How flexible is your company? Morgan Lovell takes a look at the office of the past and the benefits of flexible working.

The ongoing presenteeism

The video conferencing service provider UCi2i conducted a recent survey in the UK, which found that companies are losing out by not providing flexible work arrangements for their staff. The survey highlighted the benefits of flexible working for not only the individual but, more surprisingly, for the business.

It found that, on average, employees put in 24 days of extra working hours annually by working from home. That's a staggering amount of potential extra output which too many businesses are not taking advantage of.

Why are so many more productive when working from home? Some clear answers to this question were that peace and quiet helped many to focus, not travelling naturally gave them extra time and they were more content thanks to a better work/life balance.

Incredibly, 94% of people claim to work better from home despite not having the appropriate technology. Disappointingly though, the study also found that those who remained in the office believed that one in four home workers were cheating the system and 84% of those surveyed said they were uncomfortable with their colleagues not working alongside them.

So why are office environments failing to support staff in their daily functions? What can be done to increase happiness and productivity within the office arena?

Open plan office - villain or good guy?

The chief culprit appears to be the open plan office. First coming to prominence in the 1950s, the open plan office was embraced as the future for workplace environments and companies jumped at the opportunity to tear down walls and squeeze ever-increasing numbers of staff into ever decreasing space. The heightened levels of disruption and increased stress levels were the consequences of this drastic change, but is it all bad? Well, the answer is no – the problem is not the open plan set-out, but rather the lack of alternative options. Flexible working is the solution to this problem.

The increased interaction and better communication fostered within the open plan office is an outcome to be encouraged, but what seems to have been overlooked in the adoption of the open work space is an individual’s requirement to concentrate, think through a situation without distraction and produce an output in a timely fashion.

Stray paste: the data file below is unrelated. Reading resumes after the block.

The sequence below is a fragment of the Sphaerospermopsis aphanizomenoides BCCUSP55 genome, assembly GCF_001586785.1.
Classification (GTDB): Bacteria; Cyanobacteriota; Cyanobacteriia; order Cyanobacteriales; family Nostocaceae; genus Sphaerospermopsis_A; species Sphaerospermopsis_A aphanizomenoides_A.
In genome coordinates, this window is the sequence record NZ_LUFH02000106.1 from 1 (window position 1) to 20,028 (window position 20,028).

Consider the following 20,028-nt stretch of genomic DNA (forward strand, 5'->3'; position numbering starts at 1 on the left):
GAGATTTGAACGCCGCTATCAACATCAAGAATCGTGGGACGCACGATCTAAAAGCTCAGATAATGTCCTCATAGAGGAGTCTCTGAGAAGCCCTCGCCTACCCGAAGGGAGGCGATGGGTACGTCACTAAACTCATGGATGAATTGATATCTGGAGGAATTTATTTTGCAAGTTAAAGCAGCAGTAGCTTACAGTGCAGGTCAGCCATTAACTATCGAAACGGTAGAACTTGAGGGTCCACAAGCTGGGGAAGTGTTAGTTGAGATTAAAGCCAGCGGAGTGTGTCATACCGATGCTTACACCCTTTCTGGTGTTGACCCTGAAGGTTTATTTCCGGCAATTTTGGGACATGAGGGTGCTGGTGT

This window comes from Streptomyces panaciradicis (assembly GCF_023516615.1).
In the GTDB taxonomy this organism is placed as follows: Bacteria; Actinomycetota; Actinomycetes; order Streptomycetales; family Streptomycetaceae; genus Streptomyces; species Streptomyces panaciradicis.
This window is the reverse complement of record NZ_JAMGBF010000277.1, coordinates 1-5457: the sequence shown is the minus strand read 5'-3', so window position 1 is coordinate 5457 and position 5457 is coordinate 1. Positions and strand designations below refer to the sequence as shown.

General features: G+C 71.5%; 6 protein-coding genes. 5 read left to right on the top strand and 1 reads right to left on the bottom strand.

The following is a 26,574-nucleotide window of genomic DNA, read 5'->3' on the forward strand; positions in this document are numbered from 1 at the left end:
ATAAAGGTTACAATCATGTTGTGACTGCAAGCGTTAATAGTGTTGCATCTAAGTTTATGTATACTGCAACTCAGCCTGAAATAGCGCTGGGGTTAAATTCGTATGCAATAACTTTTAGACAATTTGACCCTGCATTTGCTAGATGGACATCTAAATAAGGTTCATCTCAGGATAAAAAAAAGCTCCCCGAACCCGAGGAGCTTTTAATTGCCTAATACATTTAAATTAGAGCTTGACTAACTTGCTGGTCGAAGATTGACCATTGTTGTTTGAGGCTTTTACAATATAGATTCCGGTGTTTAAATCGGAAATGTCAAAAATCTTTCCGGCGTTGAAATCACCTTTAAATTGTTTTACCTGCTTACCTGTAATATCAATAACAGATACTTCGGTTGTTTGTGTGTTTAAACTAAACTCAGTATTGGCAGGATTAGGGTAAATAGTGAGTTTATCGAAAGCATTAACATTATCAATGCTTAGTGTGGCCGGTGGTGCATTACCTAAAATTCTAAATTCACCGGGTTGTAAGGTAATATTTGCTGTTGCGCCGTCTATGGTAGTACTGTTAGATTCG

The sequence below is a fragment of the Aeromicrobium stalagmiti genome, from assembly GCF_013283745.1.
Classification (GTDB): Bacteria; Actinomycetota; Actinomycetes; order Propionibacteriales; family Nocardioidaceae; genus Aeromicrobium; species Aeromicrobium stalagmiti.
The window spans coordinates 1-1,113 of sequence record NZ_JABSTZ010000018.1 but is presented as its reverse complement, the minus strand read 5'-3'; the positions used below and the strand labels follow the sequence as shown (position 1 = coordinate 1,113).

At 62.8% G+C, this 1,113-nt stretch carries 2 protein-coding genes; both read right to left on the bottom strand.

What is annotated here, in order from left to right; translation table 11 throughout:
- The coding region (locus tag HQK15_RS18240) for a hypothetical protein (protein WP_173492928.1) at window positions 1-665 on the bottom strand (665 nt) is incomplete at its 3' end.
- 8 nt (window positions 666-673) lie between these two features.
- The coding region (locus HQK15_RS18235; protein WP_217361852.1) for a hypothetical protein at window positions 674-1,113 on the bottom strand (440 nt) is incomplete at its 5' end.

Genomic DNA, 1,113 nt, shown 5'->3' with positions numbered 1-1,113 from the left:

This would be far better undertaken away from loud telephone conversations, casual drop-by interjections and equipment noise, meaning it would surely be much better to provide small rooms or semi-enclosed areas that give users privacy and focus. This doesn't, however, mean turning back the clock and resurrecting the practice of constructing multiple offices, as furniture manufacturers have been quick to create their own solutions that vary from the high backed sofa to fully integrated pods with their own air handling, mood lighting and on occasion even doors.

The workspace of today can and should be all things to all people. It's important to note that today's office has to cater for 4 generations of users who have very different requirements from their place of work. Older generations are more susceptible to differences in temperature, light levels and noise whereas the young, tech-savvy worker, at the other end of the spectrum, has the ability to work in an altogether busier environment.

Sleep time

According to Alison from Sleepstation, flexible working can actually make sure that people are getting beneficial sleep throughout the week. "It's actually a myth that you can train your body to wake up earlier in the mornings and 'become an early bird' - in fact only 20% of the population fit into this category, as most of us will sleep and wake up later. Rigid early work can mean that employees are at risk of being chronically sleep deprived, which not only makes them less productive but can have serious implications on their health."

Variety is the spice of life

The best way to create an agile workplace is to provide multiple and varied environments based around a main, open plan working zone. Within easy access of this desk-based activity area should be a series of alternative spaces, ranging from informal meeting lounges to project areas and more structured concentration pods, either as pieces of furniture or constructed shells. The varied range of work zones has to be carefully balanced with the placement of acoustic baffling in the shape of fabric panels, and in some cases, sound masking via noise generating speakers. However, all of this is worthless without a robust Wi-Fi system to allow the workforce to roam the office freely.

If businesses wish to reap the benefit of the additional hours worked by homeworkers, as highlighted in the UCi2i survey, they should be investing in technology that allows staff to access files, and colleagues, from any device, anywhere, any time. More importantly, businesses should invest in the re-education of middle management who need to understand that unseen does not mean unproductive